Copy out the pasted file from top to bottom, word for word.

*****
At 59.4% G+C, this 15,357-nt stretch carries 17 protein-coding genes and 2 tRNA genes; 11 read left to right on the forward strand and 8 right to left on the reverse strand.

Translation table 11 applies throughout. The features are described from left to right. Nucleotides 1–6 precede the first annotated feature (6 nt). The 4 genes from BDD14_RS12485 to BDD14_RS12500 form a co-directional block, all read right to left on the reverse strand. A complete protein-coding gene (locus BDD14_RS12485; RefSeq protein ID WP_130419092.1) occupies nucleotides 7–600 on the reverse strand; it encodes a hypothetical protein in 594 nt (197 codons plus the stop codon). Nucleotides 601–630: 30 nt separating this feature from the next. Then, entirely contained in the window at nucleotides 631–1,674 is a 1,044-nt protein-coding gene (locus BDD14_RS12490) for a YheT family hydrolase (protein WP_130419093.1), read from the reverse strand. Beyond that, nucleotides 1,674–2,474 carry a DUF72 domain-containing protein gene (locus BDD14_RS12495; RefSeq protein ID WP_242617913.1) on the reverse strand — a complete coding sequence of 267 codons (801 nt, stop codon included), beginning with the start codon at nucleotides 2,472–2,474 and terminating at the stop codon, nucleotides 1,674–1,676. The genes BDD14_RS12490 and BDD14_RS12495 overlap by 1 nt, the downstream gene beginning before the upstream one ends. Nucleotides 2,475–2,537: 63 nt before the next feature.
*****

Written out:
At 59.4% G+C, this 15,357-nt stretch carries 17 protein-coding genes and 2 tRNA genes; 11 read left to right on the forward strand and 8 right to left on the reverse strand.

Translation table 11 applies throughout. The features are described from left to right. Nucleotides 1–6 precede the first annotated feature (6 nt). The 4 genes from BDD14_RS12485 to BDD14_RS12500 form a co-directional block, all read right to left on the reverse strand. A complete protein-coding gene (locus BDD14_RS12485; RefSeq protein ID WP_130419092.1) occupies nucleotides 7–600 on the reverse strand; it encodes a hypothetical protein in 594 nt (197 codons plus the stop codon). Nucleotides 601–630: 30 nt separating this feature from the next. Then, entirely contained in the window at nucleotides 631–1,674 is a 1,044-nt protein-coding gene (locus BDD14_RS12490) for a YheT family hydrolase (protein WP_130419093.1), read from the reverse strand. Beyond that, nucleotides 1,674–2,474 carry a DUF72 domain-containing protein gene (locus BDD14_RS12495; RefSeq protein ID WP_242617913.1) on the reverse strand — a complete coding sequence of 267 codons (801 nt, stop codon included), beginning with the start codon at nucleotides 2,472–2,474 and terminating at the stop codon, nucleotides 1,674–1,676. The genes BDD14_RS12490 and BDD14_RS12495 overlap by 1 nt, the downstream gene beginning before the upstream one ends. Nucleotides 2,475–2,537: 63 nt before the next feature.